The Large Hadron Collider may take us to the discovery of a new particle this year that is expected to be even more exciting than the Higgs boson, according to a senior researcher.
In March, the accelerator will be making a comeback online after receiving a major energy boost following an upgrade.
This could compel the first so-called supersymmetric particle to stay in the machine, with the most probable candidate called the gluino.
Researchers say the detection of a new particle would help them in directly pointing towards a “dark matter”. Moreover, the new particle would expose us to some of the remaining mysteries of the universe.
Prof Beate Heinemann, spokesperson for the Atlas experiment, said, “We hope that we’re just now at this threshold that we’re finding another world, such as antimatter. We found antimatter in the beginning of the last century. Maybe we’ll find now supersymmetric matter.”
Atlas experiment is among the big particle detectors at the Large Hadron Collidor (LHC).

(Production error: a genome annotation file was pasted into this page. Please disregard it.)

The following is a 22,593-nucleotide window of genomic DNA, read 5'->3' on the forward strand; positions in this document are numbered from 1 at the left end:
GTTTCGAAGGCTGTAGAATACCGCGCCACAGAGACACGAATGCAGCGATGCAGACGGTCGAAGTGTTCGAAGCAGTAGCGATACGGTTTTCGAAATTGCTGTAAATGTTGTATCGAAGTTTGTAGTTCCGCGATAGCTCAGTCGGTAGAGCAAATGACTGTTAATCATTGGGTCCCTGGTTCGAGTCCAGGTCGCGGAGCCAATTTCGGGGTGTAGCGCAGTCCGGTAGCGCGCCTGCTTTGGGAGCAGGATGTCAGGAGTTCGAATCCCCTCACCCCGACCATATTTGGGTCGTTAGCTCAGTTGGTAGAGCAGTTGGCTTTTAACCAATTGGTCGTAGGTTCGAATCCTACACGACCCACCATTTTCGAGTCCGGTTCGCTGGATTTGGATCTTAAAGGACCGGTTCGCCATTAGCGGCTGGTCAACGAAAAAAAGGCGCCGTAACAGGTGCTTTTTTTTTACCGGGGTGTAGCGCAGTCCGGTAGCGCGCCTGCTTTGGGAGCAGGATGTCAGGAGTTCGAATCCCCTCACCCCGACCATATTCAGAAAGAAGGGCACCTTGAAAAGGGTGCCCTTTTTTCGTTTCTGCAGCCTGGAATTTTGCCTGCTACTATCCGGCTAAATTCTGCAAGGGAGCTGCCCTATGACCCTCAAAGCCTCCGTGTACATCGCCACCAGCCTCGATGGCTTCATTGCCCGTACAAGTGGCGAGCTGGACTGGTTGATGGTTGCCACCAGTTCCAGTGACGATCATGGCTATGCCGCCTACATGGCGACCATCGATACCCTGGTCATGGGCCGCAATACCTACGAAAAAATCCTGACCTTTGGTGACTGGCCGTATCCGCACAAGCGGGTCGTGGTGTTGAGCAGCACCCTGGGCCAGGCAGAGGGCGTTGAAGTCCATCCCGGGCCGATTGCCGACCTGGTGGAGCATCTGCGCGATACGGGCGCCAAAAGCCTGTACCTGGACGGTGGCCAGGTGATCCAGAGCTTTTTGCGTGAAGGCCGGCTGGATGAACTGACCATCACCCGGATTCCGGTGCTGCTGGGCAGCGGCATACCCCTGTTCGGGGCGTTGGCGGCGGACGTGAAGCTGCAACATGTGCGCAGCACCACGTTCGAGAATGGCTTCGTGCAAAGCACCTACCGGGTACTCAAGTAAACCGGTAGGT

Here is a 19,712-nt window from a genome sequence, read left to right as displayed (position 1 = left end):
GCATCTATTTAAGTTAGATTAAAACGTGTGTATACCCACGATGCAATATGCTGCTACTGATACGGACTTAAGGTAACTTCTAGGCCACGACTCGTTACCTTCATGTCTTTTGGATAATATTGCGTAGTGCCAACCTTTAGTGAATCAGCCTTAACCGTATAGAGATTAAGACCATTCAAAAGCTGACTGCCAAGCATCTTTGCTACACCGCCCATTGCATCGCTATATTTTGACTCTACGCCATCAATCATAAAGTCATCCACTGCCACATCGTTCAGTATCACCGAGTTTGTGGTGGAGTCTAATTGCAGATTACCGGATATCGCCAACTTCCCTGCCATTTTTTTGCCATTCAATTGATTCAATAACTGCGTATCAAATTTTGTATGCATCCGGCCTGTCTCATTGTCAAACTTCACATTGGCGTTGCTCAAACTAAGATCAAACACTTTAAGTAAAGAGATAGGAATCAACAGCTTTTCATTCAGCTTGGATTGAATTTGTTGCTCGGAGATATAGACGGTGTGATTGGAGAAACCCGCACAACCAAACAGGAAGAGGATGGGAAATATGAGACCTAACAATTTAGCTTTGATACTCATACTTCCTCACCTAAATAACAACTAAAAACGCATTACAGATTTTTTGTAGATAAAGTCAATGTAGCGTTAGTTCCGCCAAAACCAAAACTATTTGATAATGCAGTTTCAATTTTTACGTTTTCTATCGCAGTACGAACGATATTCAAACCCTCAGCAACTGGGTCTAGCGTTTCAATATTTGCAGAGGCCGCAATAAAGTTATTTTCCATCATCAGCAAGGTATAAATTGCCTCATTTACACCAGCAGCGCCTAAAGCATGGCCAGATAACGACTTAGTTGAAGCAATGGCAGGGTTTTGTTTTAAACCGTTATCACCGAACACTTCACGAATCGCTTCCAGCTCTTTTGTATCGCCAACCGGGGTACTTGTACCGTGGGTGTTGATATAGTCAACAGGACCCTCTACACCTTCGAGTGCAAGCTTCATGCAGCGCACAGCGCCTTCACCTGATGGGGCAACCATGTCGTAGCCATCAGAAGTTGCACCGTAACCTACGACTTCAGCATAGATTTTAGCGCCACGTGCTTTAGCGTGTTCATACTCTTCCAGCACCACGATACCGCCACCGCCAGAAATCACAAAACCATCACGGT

Hinting towards a probable timing of the major discovery, she said, “It could be as early as this year. Summer may be a bit hard but late summer maybe, if we’re really lucky.”
The scientists describe the supersymmetry or ‘Susy’ as addition to the Standard Model, describing the fundamental particles of the nature and their interactions. It is known for filling some gaps existing in the Standard Model and offers a basis to amalgamate the various interacting forces.
Heinemann, a researcher at the University of California, Berkeley made the major revelation at the American Association for the Advancement of Science’s annual meeting.